A longitudinal test of the belief that companion animal ownership can help reduce loneliness
Gilbey, Andrew, McNicholas, June and Collis, Glyn M.. (2007) A longitudinal test of the belief that companion animal ownership can help reduce loneliness. Anthrozoos, Vol.20 (No.4). pp. 345-353. ISSN 0892-7936Full text not available from this repository.
Official URL: http://www.bergpublishers.com/BergJournals/Anthroz...
The widely held belief that companion animal ownership can help to reduce loneliness was tested using a quasi-experimental longitudinal design. Over a six-month period, 59 participants completed the UCLA-Loneliness Scale when they were seeking to acquire a companion animal. Participants' loneliness was measured again six-months after their initial recruitment, by which time 35 of the 59 participants had acquired a new companion animal. There was no evidence that companion animal acquisition helped to reduce levels of loneliness, irrespective of whether participants already owned a companion animal at the time of seeking to acquire a new companion animal, or the type of companion animal that was acquired. There was no evidence that participants who ultimately acquired a new companion animal differed from participants who did not, suggesting that the findings were not a consequence of a self-selection bias. The perseverance and apparent strength of the belief that companion animal ownership can alleviate loneliness is discussed in relation to the current findings.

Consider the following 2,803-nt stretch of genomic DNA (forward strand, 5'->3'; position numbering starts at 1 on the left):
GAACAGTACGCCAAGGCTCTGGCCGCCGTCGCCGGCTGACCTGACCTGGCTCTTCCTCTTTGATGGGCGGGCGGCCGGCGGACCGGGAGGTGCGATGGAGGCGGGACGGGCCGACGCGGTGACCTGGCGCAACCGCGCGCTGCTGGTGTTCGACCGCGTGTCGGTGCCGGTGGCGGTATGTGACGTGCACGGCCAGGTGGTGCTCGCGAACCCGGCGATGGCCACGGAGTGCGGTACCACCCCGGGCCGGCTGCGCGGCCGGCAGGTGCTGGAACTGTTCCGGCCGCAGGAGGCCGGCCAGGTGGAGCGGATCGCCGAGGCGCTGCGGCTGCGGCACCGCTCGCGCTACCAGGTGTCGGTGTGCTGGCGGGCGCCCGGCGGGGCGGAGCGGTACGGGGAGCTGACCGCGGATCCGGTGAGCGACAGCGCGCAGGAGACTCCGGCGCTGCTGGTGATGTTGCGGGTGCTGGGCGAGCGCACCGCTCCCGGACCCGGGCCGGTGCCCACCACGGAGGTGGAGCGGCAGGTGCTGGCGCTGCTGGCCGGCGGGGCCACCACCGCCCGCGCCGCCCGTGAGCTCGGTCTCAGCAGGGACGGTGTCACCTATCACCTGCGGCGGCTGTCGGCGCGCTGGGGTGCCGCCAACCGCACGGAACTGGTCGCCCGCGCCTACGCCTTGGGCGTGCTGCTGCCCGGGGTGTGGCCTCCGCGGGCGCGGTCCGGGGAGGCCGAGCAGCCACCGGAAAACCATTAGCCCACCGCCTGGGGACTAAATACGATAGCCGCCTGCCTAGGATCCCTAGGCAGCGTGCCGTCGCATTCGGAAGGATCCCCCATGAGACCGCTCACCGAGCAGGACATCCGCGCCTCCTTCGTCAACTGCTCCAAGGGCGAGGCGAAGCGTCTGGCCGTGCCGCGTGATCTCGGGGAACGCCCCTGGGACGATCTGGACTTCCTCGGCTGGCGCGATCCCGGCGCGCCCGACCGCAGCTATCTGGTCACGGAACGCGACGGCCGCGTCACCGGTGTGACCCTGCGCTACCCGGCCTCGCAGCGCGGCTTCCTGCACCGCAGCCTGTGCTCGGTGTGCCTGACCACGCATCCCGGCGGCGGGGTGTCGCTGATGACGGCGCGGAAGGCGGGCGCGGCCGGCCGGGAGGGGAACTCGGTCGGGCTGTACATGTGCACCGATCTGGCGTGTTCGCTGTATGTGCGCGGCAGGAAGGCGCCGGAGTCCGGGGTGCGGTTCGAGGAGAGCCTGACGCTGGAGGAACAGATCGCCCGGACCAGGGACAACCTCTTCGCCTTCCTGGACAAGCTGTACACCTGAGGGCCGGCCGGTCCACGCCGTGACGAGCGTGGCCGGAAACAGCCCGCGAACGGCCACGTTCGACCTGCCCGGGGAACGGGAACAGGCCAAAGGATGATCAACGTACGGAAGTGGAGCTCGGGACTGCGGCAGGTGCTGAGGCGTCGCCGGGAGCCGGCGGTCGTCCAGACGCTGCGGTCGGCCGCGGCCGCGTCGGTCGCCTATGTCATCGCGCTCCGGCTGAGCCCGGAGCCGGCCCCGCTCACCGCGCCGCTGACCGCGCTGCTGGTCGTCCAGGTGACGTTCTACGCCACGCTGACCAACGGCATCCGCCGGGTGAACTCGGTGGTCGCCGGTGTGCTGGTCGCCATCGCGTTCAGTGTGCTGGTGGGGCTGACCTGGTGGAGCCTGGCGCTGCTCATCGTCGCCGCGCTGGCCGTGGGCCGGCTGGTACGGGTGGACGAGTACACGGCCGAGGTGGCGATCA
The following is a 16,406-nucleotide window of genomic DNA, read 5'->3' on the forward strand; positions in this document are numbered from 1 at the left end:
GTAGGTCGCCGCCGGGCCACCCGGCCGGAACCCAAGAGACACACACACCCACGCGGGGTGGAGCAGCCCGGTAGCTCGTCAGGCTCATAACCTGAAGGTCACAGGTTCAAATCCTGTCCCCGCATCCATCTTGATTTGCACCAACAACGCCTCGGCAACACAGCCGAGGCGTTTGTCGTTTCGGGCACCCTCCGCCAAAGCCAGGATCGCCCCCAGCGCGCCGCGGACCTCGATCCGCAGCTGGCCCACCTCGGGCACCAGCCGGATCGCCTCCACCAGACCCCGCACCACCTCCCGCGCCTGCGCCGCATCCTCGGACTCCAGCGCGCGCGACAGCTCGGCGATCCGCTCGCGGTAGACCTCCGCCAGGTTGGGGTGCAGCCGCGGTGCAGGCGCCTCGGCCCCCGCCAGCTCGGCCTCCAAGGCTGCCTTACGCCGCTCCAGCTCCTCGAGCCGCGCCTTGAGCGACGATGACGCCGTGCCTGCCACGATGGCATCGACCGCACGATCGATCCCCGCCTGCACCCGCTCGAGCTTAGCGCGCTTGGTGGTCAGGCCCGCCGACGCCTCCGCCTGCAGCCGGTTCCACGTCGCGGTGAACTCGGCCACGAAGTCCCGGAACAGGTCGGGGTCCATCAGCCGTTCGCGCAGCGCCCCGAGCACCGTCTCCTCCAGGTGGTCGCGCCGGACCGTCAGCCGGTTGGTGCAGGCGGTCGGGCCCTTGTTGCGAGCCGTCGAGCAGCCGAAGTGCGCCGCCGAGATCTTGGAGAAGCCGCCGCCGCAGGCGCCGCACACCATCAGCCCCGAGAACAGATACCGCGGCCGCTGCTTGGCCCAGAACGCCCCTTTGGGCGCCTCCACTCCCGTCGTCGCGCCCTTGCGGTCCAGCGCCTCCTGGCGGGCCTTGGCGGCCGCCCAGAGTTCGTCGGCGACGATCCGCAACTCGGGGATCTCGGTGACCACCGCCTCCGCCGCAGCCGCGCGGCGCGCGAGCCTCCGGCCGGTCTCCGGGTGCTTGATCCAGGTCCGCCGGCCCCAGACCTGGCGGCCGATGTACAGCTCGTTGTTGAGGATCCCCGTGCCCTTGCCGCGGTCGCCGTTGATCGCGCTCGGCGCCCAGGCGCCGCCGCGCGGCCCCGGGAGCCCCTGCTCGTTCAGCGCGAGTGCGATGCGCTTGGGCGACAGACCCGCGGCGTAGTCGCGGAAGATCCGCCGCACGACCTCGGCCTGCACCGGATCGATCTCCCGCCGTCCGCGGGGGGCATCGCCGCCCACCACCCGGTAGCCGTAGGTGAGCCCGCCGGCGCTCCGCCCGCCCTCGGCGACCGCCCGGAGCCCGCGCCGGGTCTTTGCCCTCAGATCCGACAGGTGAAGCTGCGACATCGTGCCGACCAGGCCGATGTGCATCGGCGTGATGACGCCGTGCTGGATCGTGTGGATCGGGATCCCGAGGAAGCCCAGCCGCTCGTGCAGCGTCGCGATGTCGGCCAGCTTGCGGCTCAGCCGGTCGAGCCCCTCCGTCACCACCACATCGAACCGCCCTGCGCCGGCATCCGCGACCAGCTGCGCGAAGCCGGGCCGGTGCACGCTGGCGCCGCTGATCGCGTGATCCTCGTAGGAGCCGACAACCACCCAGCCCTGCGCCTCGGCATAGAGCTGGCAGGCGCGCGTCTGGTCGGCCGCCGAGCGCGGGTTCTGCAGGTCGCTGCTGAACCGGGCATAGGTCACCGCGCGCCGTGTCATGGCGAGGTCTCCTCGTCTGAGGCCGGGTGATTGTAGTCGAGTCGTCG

|Item Type:||Journal Article|
|Subjects:||G Geography. Anthropology. Recreation > GN Anthropology
G Geography. Anthropology. Recreation > GE Environmental Sciences
S Agriculture > SF Animal culture
|Divisions:||Faculty of Science > Psychology|
|Journal or Publication Title:||Anthrozoos|
|Number of Pages:||9|
|Page Range:||pp. 345-353|
|Access rights to Published version:||Restricted or Subscription Access|
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